• 1 package of fresh dumpling skin (about 50 pieces)
  • 1 lb lean ground pork
  • 1 1 small suey choy (napa cabbage), finely chopped
  • 3 green onions, finely chopped
  • 1 tablespoon of minced ginger
  • 2 tablespoons dark soy sauce
  • 2 teaspoons sesame oil
  • 1 teaspoon white pepper
  • 1 teaspoon salt

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Jiaozi (Chinese Dumpling)

Polly also showed me how to make Jiaozi (Chinese Dumpling) when she came over to make the salted mustard with pork belly dish. Polly learned how to make Jiaozi from Xiao Qin who came from Taiwan.

Jiaozi is a Chinese dumpling which consists of minced meat and chopped vegetables wrapped into a piece of thin dough. The more popular meat filings are ground pork, ground beef, ground lamb, or shrimp. The vegetables can be Chinese cabbage, green onion, leek, chives, shiitake mushroom, water chestnut, etc.

Jiaozi can be boiled or shallow-fried and then steamed. When shallow-fried and steamed, it’s call potsticker.

On Chinese New Year’s eve, making and eating dumpling is a tradition in China. Family members would get together to make jiaozi.

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Ingredients

  • 3 lbs lean ground pork
  • 1 bunch green onions
  • 8 pieces shallots
  • 2 medium onions
  • few celery sticks
  • 10 pieces of dried shiitake mushroom, soak overnight
  • 4 packages of dumpling skins, about 200 pieces

Seasoning:

  • 3 tablespoons soy sauce
  • 3 teaspoons salt
  • 1 teaspoon sugar
  • 2 teaspoons corn starch
  • 1/2 teaspoon white pepper
  • 2 eggs

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All the ingredients except the dumpling skins and eggs have to be chopped finely. Mix all the ingredients except the dumpling skins together with the seasonings in a large bowl.

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Click on the link below for the instructions.

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Chinese Vegetarian Dish (Loh Hon Jai)

My late mum used to make a Chinese vegetarian dish (Loh Hon Jai) on the first day of Chinese New Year. I have not eaten this dish for a long time until my next door neighbour, Richard and Jeanie shared it with me. The dish brought back so much sweet memories and I’m really grateful to Richard and Jeanie for sharing the recipe with me.

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Ingredients

  • Fresh oyster mushrooms
  • Dried shiitake mushrooms, reconstituted or fresh shiitake mushrooms
  • Cloud ear mushrooms, reconstituted
  • Cabbages, blanched
  • Fried gluten (mien gen), blanched to remove excess oil
  • Can fried gluten, remove top later of oil but reserve the liquid
  • Fried tofu puff, the rectangular type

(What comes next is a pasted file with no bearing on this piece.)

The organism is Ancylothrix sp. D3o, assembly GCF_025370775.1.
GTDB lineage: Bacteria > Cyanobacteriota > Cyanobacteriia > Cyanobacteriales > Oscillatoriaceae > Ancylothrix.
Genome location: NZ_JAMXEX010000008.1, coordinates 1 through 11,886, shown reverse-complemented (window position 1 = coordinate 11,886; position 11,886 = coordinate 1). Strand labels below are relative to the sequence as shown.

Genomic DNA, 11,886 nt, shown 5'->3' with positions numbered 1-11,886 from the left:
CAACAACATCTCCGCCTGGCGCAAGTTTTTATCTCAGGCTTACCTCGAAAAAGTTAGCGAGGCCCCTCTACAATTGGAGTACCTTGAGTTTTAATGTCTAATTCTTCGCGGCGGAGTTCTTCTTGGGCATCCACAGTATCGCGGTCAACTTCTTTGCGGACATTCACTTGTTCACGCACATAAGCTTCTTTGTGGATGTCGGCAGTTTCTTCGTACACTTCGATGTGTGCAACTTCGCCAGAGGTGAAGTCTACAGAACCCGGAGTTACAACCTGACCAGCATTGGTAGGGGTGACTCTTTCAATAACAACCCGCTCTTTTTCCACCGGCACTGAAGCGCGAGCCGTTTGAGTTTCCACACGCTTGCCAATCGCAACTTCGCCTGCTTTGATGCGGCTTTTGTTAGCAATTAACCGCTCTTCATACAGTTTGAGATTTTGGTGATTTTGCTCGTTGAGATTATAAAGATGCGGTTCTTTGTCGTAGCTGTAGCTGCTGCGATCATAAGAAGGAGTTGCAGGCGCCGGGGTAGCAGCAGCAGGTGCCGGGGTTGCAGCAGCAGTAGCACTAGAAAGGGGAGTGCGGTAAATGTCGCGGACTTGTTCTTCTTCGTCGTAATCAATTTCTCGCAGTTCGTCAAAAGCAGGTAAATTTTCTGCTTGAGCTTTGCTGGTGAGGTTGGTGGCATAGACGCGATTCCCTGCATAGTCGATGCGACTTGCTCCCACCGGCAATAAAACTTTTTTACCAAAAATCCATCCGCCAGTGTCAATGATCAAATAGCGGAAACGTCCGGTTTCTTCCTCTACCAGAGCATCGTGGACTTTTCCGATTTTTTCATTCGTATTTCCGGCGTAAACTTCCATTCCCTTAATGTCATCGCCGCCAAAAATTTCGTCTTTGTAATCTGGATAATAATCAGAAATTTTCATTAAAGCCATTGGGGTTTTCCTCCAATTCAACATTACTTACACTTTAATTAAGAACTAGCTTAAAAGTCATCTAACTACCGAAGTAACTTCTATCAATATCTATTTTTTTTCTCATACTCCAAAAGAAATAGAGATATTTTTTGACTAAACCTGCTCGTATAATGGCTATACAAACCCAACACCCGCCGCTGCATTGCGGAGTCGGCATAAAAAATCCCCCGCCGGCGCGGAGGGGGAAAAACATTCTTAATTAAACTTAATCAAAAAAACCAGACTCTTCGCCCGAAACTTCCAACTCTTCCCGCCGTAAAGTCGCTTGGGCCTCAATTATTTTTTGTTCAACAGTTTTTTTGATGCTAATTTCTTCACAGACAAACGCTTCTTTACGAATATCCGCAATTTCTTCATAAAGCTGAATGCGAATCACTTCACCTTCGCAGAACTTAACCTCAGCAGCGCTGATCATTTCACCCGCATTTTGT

• Fried bean curd stick, blanched until soft
  • Bean curd skin, lightly fried
  • Vemicelli (tung fen), cooked in boiling water for 2 minutes and rinse off in cold water
  • Shanghai bean curd, red (lam yue), mushed up to dissolve in some water and strain if necessary
  • Corn starch solution
  • few cloves of garlic, chopped

You may any mushrooms in season or can mushroom like straw mushroom, button mushroom, inoki mushroom, etc. The Shanghai red bean curd can be substituted with oyster sauce.

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Click on the link below for the instructions.

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Glutinous Rice Ball (Tangyuan) with Sesame Peanuts

Words that come from the heart stay warm three winters long.
~ Chinese Proverb

Today’s blog is about Winnie’s recipe which she shared on our Cooking Club. There are many steps to making this but are pretty simple. We took 1 hour to make this including cooking time.

Tangyuan can be unfilled or filled, fillings can include red bean paste, chopped peanuts and sugar, sesame paste (ground black sesame seeds mixed with lard), rock sugar (which would create a hot, melting caramel-like filling), etc. We used peanut butter and instant sesame powder which gives a strong peanut butter taste.

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To the Chinese, Glutinous rice ball (tangyuan) is eaten all year round, although it is commonly associated with the Chinese New Year, and the Lantern Festival. Glutinous rice ball is made by mixing glutinous rice flour with a small amount of water and form into balls and is then cooked in boiling water and served in syrup water.

Ingredients

These ingredients is sufficient to make about 20 rice balls — good enough serving for 4-5 people.

For the glutinous rice balls:

  • Peanut Butter: 3 tablespoon
  • Instant Sesame Powder: 2 tablespoon (buy them from Asian stores)
  • Icing Sugar: 2 tablespoon
  • Roasted Sesame Seeds: 3 tablespoon
  • Glutinous Rice Flour: 400g

For the syrup:

  • Ginger: 1 piece
  • Brown Sugar: 150g
  • Mandarin Orange Peel: 1 piece

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Lo Bak Go (Chinese Turnip Cake)

The only unsinkable ship is friendship.
~ Jeff Sczpanski

Polly came over and helped me make Lo Bak Go. I am glad she came over because it’s a lot of work making this. I learned this from a previous Community Kitchen class.

Lo bak go is a savory cake which primary ingredient is grated daikon radishes. The daikons are mixed with bits of dried shrimp and Chinese sausages that are steamed and then cut into slices and pan-fried. Chinese people normally make Lo Bak Go in the Chinese New Year.

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As the name implies, the main ingredient is the daikon radish, which is also known as Chinese turnip (or lo bak). The rice flour and corn starch is used to hold the cake together. The other ingredients such as Chinese sausage, mushrooms, shallots and dried shrimp are used for flavouring.